The CEO of a leading media conglomerate slams a single sheet of paper onto the polished, mahogany conference table.
"Well, ladies and gentlemen, we have a situation on our hands," he begins. "Less than three weeks after McCain saved our lazy asses by bringing Governor Palin into the game, the sideshow is over and we're nearly back to where we were after the Democratic convention."
He holds up the paper again.
"Today's Gallup Poll has Senator Obama leading by 4 percentage points. That's statistically significant!"
He pauses, allowing the gravity of those two words to sink in. Executives around the table shift uncomfortably in their seats, while some look down at their shoes to avoid meeting the CEO's rock-hard countenance.
"Now," the CEO continues, "I don't want to overstate the case, and I didn't rise to this position by over-reacting. But it sure looks to me like our network is starting to lose control of this election."
He rises from his chair and begins to pace. The other executives steal nervous glances at one another. It eventually becomes clear that the CEO is waiting for one of them to speak.
Finally, one executive -- the new guy -- speaks up.
"But...we're doing everything we possibly can. We cannot ask our anchors to downplay John McCain's foreign policy gaffes any more than we've already been doing, or they'll start making noise about journalistic integrity. (Let's remember, some of our writers and newscasters still believe they are impartial observers.) And, you must admit, Governor Palin is not making our job any easier lately. Every time she opens her mouth, the ticket loses another point. Meanwhile, Obama is building GOTV operations in the battleground states that McCain is not even really trying to counter. I think we have to accept that Barack Obama may just run away with this election."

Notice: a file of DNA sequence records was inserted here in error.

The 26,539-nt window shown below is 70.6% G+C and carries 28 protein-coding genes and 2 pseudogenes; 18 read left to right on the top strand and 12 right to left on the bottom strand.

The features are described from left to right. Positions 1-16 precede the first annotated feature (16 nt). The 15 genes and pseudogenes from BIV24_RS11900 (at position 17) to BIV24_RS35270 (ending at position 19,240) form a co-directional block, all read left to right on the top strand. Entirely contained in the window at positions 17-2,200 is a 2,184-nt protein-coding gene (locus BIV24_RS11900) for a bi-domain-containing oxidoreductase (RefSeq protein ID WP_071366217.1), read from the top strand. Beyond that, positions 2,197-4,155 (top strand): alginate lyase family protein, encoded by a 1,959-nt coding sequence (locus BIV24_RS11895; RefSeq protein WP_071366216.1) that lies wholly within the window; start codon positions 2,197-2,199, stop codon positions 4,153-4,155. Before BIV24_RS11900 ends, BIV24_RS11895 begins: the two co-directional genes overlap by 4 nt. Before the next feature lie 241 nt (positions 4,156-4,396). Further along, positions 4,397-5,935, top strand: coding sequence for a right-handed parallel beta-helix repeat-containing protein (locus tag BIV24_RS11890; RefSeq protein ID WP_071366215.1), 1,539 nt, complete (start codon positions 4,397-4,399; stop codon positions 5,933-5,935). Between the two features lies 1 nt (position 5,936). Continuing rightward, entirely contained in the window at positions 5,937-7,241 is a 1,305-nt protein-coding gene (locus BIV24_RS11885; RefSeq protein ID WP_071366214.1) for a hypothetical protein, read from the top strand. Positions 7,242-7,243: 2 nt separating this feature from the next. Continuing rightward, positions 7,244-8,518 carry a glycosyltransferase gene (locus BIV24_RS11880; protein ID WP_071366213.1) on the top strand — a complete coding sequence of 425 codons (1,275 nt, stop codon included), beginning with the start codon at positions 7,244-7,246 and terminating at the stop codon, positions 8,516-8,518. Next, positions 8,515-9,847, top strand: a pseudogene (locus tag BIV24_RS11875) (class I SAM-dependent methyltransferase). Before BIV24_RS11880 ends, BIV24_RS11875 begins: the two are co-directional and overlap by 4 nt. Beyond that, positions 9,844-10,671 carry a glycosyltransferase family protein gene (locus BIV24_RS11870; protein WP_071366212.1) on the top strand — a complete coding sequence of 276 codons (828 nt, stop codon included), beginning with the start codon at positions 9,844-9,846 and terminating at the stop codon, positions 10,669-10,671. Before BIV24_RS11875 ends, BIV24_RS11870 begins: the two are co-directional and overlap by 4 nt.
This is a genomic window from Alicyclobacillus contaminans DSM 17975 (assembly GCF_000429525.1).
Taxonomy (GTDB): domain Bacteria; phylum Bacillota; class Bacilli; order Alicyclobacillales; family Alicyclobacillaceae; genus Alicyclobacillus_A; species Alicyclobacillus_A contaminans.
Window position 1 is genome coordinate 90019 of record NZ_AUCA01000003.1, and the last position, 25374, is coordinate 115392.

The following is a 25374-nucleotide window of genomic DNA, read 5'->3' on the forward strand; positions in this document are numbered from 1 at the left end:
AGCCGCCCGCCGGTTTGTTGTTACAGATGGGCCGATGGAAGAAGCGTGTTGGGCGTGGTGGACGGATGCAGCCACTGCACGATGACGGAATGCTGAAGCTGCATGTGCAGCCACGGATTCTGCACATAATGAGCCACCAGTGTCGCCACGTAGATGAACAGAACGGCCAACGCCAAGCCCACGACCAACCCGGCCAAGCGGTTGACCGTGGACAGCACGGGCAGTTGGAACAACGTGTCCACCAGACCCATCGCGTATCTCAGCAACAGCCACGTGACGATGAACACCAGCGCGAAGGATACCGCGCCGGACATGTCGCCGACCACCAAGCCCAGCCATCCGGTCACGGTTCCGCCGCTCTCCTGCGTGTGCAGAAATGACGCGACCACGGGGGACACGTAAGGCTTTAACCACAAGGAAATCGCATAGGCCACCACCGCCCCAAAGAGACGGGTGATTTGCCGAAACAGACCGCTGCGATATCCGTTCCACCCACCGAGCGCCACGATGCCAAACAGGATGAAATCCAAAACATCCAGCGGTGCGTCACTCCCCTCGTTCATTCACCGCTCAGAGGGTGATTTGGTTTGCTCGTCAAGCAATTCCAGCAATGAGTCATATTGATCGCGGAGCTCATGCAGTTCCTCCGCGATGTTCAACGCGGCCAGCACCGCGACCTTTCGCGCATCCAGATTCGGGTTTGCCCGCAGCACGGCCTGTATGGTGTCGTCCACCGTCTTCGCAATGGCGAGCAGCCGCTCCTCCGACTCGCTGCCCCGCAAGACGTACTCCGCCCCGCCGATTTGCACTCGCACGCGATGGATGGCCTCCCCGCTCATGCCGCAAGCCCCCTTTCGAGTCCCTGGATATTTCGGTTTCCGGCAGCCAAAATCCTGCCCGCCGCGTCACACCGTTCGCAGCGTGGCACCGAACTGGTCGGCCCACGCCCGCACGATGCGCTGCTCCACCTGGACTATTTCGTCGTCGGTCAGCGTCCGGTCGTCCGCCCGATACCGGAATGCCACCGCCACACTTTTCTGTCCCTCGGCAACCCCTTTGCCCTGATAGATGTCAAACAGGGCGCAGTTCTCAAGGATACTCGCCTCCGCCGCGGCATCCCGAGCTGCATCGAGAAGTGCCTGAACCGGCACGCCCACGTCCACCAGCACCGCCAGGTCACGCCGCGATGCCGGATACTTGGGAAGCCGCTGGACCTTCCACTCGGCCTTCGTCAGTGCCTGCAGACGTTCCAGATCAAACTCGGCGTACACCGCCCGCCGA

At this last remark, the other executives around the table sink down low into their chairs. Some even literally put a hand over their eyes, awaiting the inevitable fury from the front of the room.
"Maybe you missed that day in business school when they talked about business," the CEO begins in a rage, "so let me enlighten you, and let me be absolutely fucking clear! We are here to make money. I don't give a pig's ass who wins this election, and neither do our shareholders. Our job is to ensure that this election is as close as humanly possible. Do I need to remind you how much money is riding on our ability to create a palpable sense of suspense? We only get this opportunity once every four years...and you want to just give up, and let "the people" have their way? Well...that's very patriotic of you buddy, but our company cannot afford to let the country believe that a genuine consensus is forming. Christ! I can't believe I have to explain this to you people."
Silence descends once again. Suddenly, the filet mignon he had for lunch feels like a lump of coal in the new guy's stomach.
Another executive -- who had remained calm during what she knew to be just one in a never-ending supply of "motivational" tantrums from the CEO -- speaks next.
"OK, here's what we do. President Bush's approval ratings have been hovering around 30% for a long time now, right? So the question on everybody's lips should be: why isn't Obama leading by more than 4 points? Why can't he 'close the deal?' This is also a sneaky way for us to bring race back into the national conversation. Is Obama's skin color keeping the polls close? If we don't make this argument soon and forcefully -- if we don't absolutely knock people over the head with this -- then the polls really won't be close for much longer, and then we won't be able to make the argument that Obama is not doing as well as he should be. We have a short window on this."
Her speech lets the air back into the room, and people begin to breathe easier. The CEO maintains his stern countenance but says:
"Finally someone is talking sense. Now, you heard the woman. Everyone get to work on this. And if Obama's numbers go up by more than 5 more points in the next thirty days, rest assured that certain changes will be made around here."
The executives shuffle out of the boardroom, the wheels spinning rigorously in their corporatized brains.
The last thing the fly on the wall hears before the door slams shut is the CEO whistling a breezy tune.